Hydraulic fracturing (HF) is a very complex engineering process. It involves rock and fluid mechanics, mixed mode rock failure and transportation of individual proppant particles. This process is multiscale both in time and spatial domains that is why it is almost impossible to create a fully coupled 3D model with a detailed description of physical and chemical processes even with significant assumptions.

Recent data indicates well completion becomes more expensive than the drilling itself for several unconventional reservoirs. The reason is an increase of fluid and proppant pumped at high rates. Thus, the critical importance of engineering optimization of fracture spacing and individual pumping schedule for maximization of Net Present Value (NPV), Estimated Ultimate Recovery (EUR), and other metrics in the "lower for longer" price environment.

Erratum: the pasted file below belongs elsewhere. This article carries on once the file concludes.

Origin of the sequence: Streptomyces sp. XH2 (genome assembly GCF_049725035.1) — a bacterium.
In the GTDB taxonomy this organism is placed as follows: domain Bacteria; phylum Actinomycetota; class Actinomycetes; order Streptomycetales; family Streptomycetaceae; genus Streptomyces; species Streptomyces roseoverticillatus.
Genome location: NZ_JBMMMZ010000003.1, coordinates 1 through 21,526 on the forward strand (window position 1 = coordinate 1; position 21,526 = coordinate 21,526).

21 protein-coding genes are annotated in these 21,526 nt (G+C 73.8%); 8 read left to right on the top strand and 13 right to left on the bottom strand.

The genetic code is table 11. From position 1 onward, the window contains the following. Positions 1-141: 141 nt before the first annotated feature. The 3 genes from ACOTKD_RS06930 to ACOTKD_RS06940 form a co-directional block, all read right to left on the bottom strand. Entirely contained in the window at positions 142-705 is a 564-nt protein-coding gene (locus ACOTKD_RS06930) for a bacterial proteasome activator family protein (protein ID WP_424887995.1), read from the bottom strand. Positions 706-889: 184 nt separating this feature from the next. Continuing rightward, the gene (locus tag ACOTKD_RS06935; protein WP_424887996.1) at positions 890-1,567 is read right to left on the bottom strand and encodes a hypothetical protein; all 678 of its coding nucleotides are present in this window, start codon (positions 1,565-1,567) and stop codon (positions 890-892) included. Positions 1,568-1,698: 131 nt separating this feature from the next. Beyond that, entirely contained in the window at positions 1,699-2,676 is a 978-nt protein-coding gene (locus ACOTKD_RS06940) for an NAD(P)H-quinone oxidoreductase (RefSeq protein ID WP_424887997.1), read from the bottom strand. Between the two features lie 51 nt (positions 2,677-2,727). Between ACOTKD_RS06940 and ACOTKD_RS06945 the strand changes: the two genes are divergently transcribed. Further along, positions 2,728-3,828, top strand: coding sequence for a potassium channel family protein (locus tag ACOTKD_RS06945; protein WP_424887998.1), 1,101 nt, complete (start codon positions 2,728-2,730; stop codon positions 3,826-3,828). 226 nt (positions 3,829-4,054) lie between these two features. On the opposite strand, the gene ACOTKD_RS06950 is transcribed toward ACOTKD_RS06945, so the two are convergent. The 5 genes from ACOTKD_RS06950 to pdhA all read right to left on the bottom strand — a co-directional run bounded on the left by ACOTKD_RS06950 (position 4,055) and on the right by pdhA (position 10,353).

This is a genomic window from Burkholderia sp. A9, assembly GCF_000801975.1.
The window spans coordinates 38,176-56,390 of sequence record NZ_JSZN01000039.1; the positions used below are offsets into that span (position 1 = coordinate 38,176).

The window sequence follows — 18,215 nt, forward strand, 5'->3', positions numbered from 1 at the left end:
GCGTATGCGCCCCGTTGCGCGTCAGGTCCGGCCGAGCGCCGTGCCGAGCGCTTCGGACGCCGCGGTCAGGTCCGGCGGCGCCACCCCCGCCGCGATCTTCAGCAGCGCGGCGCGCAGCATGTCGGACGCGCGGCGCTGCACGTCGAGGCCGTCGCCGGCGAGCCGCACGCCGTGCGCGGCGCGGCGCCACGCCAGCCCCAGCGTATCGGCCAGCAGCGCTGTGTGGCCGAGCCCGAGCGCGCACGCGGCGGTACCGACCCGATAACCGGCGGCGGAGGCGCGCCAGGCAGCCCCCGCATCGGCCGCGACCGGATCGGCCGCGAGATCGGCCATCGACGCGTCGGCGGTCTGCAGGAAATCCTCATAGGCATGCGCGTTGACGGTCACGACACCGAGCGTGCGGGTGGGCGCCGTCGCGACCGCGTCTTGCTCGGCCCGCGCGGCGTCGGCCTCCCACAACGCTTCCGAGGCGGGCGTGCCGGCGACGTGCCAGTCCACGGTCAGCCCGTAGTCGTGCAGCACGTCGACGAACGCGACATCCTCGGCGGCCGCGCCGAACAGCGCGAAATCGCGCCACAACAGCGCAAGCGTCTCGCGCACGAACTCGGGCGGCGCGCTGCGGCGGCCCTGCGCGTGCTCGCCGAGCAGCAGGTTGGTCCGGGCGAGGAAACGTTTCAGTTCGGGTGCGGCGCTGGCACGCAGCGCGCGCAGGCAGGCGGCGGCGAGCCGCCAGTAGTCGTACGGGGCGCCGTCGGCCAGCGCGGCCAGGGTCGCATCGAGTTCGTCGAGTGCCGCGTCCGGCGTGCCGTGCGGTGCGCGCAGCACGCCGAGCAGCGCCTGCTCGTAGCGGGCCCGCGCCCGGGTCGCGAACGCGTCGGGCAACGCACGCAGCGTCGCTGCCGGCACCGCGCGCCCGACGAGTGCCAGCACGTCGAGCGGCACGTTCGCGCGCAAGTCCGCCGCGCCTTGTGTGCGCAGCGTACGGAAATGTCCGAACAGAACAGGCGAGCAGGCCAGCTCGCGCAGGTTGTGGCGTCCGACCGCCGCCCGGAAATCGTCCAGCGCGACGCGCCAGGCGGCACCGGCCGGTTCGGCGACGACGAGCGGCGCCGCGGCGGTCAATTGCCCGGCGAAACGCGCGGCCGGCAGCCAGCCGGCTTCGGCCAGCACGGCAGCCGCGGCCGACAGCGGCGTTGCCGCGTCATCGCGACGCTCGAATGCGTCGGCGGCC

Unfortunately, unconventional operators see little value in fracture modeling because of its complexity and amount of data required for any reasonable predictive power. That is why many companies consider geometric design as the cheapest and hence the most efficient option thus resulting in trial and error to optimize HF design.

In this paper we use publicly available well logs and completion data covering the Midland Basin from the University Lands website. We also demonstrate that HF model calibration with microseismic data and stochastically generated Discrete Fracture Network (DFN), although is a challenging task, may improve our understanding of fracture design pitfalls and to become an essential step for optimum engineering design. Insights from our work can be useful to increase the predictive power of in-house models and reduce total cost and effort involved in this complex modeling.

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